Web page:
What Jerry Garcia Taught Me About Marketing

Morgan O'Rourke


September 1, 2010

Truth be told, I'm not much of a Grateful Dead fan. Sure, like a lot of people, I listened to them in college, but eventually my interests turned to the louder, faster end of the music spectrum when I discovered that I could listen to an entire punk rock album in the time it took the Grateful Dead to get through one of their seemingly endless jams. But despite the fact that their music doesn't really appeal to me anymore, I do respect the band's ability to inspire their devoted fan base of Deadheads and to remain successful for decades without ever really having a chart-busting hit. 

According to Marketing Lessons from the Grateful Dead, however, there is more to the story. Believe it or not, underneath all the tie-dye, patchouli and good vibes, man, lie some valuable lessons for modern business. As authors David Meerman Scott and Brian Halligan point out, the Dead were successful because their unconventional ways were actually a precursor to the social marketing strategies that so many companies have adopted today.

Take, for example, the fact that the band allowed fans to record and share their concerts. While every other band outlawed the practice for fear that people would stop buying concert tickets, the Grateful Dead actually set up special "taper sections" at each show so that fans could record the music for free. The result? The Dead gained more and more fans, sold out stadiums across the world, and became one of the most successful touring bands in music history. So much for diluting their ticket revenue. It is a lesson that any company concerned with giving away their products online would be wise to consider.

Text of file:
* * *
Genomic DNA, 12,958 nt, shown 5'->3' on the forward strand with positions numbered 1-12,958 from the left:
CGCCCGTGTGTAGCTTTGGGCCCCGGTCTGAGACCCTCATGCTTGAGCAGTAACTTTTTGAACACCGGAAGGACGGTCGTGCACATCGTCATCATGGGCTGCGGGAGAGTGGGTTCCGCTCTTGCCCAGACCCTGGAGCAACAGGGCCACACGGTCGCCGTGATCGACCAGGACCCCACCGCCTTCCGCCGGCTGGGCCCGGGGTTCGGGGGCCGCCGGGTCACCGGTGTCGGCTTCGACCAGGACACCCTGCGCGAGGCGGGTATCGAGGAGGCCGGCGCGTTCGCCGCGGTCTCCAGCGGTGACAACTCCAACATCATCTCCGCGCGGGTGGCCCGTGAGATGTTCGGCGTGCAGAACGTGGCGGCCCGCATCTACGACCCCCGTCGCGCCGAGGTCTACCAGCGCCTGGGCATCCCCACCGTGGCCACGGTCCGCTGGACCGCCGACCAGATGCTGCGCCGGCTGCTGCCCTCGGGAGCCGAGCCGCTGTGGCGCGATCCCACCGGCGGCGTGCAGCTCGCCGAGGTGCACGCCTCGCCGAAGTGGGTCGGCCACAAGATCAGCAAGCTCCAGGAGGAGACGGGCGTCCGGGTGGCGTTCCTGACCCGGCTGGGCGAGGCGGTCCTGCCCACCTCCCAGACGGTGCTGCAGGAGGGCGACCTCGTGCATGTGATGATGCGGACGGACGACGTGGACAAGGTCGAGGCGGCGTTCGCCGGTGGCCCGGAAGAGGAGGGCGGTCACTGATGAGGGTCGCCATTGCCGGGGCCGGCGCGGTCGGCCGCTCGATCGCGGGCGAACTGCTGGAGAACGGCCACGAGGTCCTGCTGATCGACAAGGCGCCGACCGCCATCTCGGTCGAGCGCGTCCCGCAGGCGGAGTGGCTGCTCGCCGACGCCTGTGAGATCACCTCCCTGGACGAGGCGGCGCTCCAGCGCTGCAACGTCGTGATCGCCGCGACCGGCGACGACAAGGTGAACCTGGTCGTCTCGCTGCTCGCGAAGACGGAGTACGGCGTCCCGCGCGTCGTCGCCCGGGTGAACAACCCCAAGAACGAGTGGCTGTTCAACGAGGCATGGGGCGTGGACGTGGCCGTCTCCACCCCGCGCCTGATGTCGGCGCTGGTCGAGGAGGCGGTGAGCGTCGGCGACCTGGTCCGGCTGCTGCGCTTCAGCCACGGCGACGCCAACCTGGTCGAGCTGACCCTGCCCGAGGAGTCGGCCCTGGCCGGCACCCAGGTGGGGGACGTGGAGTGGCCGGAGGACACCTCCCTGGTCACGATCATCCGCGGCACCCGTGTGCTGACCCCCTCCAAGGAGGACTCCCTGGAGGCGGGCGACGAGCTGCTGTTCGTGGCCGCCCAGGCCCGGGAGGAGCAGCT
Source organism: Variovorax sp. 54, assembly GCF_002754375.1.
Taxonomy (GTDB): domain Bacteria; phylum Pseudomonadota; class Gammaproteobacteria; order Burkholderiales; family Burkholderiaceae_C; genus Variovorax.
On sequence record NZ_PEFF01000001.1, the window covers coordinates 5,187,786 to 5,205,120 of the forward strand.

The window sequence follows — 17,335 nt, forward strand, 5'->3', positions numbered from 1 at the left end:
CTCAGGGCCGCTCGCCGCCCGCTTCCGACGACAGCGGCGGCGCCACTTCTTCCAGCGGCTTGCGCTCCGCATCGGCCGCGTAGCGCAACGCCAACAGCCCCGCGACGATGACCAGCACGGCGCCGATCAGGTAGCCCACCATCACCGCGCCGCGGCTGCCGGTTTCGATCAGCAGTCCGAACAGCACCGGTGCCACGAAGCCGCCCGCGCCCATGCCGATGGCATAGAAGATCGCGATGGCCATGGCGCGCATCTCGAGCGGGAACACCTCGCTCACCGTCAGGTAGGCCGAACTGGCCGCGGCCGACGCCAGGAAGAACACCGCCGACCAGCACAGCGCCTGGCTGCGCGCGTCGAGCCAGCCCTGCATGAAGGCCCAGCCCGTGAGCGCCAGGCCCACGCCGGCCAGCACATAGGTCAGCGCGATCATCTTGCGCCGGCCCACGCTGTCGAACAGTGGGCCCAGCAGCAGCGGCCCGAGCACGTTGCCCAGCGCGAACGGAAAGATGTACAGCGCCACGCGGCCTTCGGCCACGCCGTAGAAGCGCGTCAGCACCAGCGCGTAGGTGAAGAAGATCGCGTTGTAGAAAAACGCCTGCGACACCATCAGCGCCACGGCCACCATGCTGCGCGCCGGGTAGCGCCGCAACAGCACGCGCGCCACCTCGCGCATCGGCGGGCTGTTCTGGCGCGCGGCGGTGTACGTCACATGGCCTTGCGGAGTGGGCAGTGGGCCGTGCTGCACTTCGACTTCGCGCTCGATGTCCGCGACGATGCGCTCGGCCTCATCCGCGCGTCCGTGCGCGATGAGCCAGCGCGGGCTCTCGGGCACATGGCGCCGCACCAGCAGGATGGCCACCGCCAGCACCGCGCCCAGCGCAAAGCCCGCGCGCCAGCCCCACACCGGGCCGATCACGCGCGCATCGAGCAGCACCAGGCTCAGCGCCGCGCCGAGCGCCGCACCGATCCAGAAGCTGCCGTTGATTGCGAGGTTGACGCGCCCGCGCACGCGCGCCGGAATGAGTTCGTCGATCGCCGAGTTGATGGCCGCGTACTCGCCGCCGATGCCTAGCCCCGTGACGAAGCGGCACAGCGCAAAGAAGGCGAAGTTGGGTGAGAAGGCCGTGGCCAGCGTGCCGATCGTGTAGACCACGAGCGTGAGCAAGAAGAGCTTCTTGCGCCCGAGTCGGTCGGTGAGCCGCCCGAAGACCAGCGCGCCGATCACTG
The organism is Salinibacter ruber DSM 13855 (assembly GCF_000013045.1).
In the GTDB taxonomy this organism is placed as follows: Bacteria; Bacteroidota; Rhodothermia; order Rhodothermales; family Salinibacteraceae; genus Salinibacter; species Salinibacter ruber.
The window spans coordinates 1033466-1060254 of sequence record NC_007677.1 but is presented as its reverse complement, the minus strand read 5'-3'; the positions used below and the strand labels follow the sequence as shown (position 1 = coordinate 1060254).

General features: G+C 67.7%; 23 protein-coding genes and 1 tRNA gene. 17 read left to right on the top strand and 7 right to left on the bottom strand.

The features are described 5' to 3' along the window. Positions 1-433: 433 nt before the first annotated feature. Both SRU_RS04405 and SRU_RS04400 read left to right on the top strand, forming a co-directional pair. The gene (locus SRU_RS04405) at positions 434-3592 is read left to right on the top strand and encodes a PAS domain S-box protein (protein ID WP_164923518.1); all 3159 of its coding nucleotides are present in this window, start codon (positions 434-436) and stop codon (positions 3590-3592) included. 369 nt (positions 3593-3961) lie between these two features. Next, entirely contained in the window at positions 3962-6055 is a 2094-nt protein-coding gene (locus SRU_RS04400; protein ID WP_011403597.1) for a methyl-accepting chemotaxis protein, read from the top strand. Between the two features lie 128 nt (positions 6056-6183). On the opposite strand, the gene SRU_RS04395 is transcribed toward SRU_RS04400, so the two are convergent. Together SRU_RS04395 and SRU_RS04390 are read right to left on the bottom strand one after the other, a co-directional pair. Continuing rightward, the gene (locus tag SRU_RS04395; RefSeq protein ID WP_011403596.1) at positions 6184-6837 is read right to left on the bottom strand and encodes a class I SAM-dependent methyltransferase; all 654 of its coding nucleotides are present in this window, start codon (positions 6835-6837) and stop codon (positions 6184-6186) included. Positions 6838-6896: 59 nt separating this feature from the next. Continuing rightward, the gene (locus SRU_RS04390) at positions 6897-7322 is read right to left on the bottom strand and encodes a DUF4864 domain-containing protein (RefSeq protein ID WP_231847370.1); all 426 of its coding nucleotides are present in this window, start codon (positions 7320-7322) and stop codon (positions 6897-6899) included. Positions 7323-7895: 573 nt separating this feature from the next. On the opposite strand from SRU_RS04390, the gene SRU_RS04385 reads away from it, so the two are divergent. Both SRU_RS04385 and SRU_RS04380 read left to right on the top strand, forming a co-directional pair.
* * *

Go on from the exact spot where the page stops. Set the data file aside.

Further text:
Or what about other unorthodox ways the Grateful Dead developed and nurtured their fan base? In the early 1970s, they created a mailing list from a direct appeal on an album jacket when most bands turned up their noses at such direct communication with their audience. They bypassed ticketing services like Ticketmaster and established their own ticketing office to give their fans access to the best seats. And they let their fans organically create a community where eccentricity was embraced. In each case, by going against accepted practices, the Grateful Dead continuously built a loyal following that sang the praises of their "product." If only our own social media efforts were so successful.

The Grateful Dead's story can also teach businesses the value of embracing technology. In the mid-1970s, the band invented new sound equipment when the need presented itself and made their concerts into one-of-a-kind spectacles.

This innovation continued in 2009, when the surviving members of the band, under their newest musical incarnation, debuted a real-time iPhone app that included streaming audio of their performances. Contrast this with companies that still block valuable networking tools like Facebook or LinkedIn, thereby putting their employees at a disadvantage by not allowing them to capitalize on the latest in technology. If a bunch of musicians can see the value in the latest gadgets, businesses certainly should be able to as well.

At first glance, Marketing Lessons from the Grateful Dead seems to be a bit of a stretch -- an excuse for a couple of self-avowed, life-long Deadheads to write about their favorite band. But the book, like the band, defies expectations and proves to be accessible, entertaining and thought provoking.

Not bad for a bunch of dirty hippies.

Morgan O’Rourke is editor in chief of Risk Management and director of publications for the Risk & Insurance Management Society, Inc. (RIMS)

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